‘WHEN THE RIGHT MIXTURE OF PEOPLE COME TOGETHER AND THEY COLLABORATE IN THE RIGHT WAY, WHAT HAPPENS CAN OFTEN FEEL LIKE MAGIC.’
Is there a science to putting together the right mixture of people? Could it be that putting together a successful and creative ensemble can be distilled into a quotient? Many of the creative challenges an individual or group may experience require the perpesctive of people from different backgrounds who bridge the gap between disciplines. In an ensemble this may mean bringing together people with different types of strengths or backgrounds.
Brian Uzzi, a sociologist from Northwestern, spent much of his career analyzing the success of Broadway musicals over a number of years. One reason is that a Broadway musical cannot possibly be built on just one person. The production brings together many types of talent. Composer, lyricist, choreographer, director and so forth.
After studying 2,258 teams between 1877-1990 the first thing Uzzi discovered was that the people who worked on Broadway were part of an extremely interconnected social network. He found a way to measure the density of these connections and referred to it as Q. Basically the amount of Q reflected the amount of social intimacy of people working on the shows. For instance a Broadway musical with collaborators that worked together many times before, which is typical of Broadway shows that are often built with teams, they had a high Q. In contrast Broadway shows with a team of strangers had a very low Q. This metric enabled him to study the correlation between Q level and success of the show.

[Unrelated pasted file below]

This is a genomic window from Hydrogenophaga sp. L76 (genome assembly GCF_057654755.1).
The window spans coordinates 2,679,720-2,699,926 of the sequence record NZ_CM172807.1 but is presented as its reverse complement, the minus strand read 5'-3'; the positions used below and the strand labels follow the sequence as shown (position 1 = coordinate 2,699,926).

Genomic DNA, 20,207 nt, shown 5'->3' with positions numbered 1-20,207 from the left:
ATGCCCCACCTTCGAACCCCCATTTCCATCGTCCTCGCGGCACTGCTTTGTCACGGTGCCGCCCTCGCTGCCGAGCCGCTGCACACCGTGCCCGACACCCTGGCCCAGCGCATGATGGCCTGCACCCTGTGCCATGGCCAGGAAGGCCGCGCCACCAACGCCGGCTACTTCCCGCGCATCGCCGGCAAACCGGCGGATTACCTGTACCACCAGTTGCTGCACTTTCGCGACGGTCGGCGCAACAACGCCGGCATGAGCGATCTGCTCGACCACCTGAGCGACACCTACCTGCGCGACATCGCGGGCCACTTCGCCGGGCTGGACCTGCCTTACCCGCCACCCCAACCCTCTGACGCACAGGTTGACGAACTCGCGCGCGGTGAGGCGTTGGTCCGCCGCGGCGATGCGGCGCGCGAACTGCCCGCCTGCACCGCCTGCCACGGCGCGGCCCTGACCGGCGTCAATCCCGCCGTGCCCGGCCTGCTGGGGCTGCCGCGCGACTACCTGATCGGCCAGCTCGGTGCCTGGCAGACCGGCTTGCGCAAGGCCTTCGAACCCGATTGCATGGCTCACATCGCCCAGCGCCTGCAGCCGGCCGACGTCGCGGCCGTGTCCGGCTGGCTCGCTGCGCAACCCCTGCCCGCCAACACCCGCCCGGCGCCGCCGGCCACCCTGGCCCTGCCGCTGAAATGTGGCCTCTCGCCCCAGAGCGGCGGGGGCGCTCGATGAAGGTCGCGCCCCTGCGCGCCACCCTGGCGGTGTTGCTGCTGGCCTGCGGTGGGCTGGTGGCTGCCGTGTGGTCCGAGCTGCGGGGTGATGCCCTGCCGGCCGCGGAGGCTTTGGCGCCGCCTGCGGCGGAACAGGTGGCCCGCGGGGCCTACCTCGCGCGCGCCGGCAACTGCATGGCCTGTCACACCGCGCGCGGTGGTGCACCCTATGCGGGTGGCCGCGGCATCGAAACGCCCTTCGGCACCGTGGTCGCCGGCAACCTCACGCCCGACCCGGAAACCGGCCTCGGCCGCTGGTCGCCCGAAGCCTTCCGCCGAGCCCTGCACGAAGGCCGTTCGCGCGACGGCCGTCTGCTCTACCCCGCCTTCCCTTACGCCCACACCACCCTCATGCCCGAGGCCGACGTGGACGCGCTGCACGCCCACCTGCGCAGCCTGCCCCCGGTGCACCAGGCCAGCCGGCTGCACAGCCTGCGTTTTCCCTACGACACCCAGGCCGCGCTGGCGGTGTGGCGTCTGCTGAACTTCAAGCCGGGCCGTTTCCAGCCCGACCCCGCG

He found that when the Q was low as might be expected, the shows were usually unsuccessful, as the collaborators were so unfamiliar with working together and exchanging ideas. However when the Q was too high, the work also suffered. The artists were so close they all thought alike which inhibited theatrical creativity. ‘All the great talent ended up producing mediocre musicals.’
What then was the ideal Q? It was with the groups that had an intermediate amount of social intimacy. Such groups were 2 ½ times more likely to be successful. These teams had old friends but they include new ones. There was a ‘sweet spot’. This meant the artists could interact effectively because there was a certain amount of familiarity, but they also incorporated new ideas. In other words they were comfortable with each other, but not too comfortable.
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